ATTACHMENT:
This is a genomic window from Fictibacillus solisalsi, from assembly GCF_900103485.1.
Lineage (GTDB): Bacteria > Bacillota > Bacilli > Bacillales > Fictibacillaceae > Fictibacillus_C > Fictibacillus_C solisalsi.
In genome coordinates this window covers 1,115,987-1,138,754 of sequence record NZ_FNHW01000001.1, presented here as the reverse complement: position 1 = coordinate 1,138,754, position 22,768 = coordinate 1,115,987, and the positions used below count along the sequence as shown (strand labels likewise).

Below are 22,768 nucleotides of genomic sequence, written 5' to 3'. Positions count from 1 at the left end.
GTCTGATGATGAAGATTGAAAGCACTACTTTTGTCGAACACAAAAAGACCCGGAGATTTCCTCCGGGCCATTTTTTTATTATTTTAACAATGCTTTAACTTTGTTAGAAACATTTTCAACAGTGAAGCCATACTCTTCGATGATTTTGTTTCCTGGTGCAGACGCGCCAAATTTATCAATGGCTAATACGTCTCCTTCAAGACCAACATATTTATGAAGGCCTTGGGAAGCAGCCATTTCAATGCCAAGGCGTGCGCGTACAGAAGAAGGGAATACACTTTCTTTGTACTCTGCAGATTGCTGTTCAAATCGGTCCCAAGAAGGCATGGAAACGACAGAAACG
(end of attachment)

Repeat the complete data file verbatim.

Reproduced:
This is a genomic window from Fictibacillus solisalsi, from assembly GCF_900103485.1.
Lineage (GTDB): Bacteria > Bacillota > Bacilli > Bacillales > Fictibacillaceae > Fictibacillus_C > Fictibacillus_C solisalsi.
In genome coordinates this window covers 1,115,987-1,138,754 of sequence record NZ_FNHW01000001.1, presented here as the reverse complement: position 1 = coordinate 1,138,754, position 22,768 = coordinate 1,115,987, and the positions used below count along the sequence as shown (strand labels likewise).

Below are 22,768 nucleotides of genomic sequence, written 5' to 3'. Positions count from 1 at the left end.
GTCTGATGATGAAGATTGAAAGCACTACTTTTGTCGAACACAAAAAGACCCGGAGATTTCCTCCGGGCCATTTTTTTATTATTTTAACAATGCTTTAACTTTGTTAGAAACATTTTCAACAGTGAAGCCATACTCTTCGATGATTTTGTTTCCTGGTGCAGACGCGCCAAATTTATCAATGGCTAATACGTCTCCTTCAAGACCAACATATTTATGAAGGCCTTGGGAAGCAGCCATTTCAATGCCAAGGCGTGCGCGTACAGAAGAAGGGAATACACTTTCTTTGTACTCTGCAGATTGCTGTTCAAATCGGTCCCAAGAAGGCATGGAAACGACAGAAACG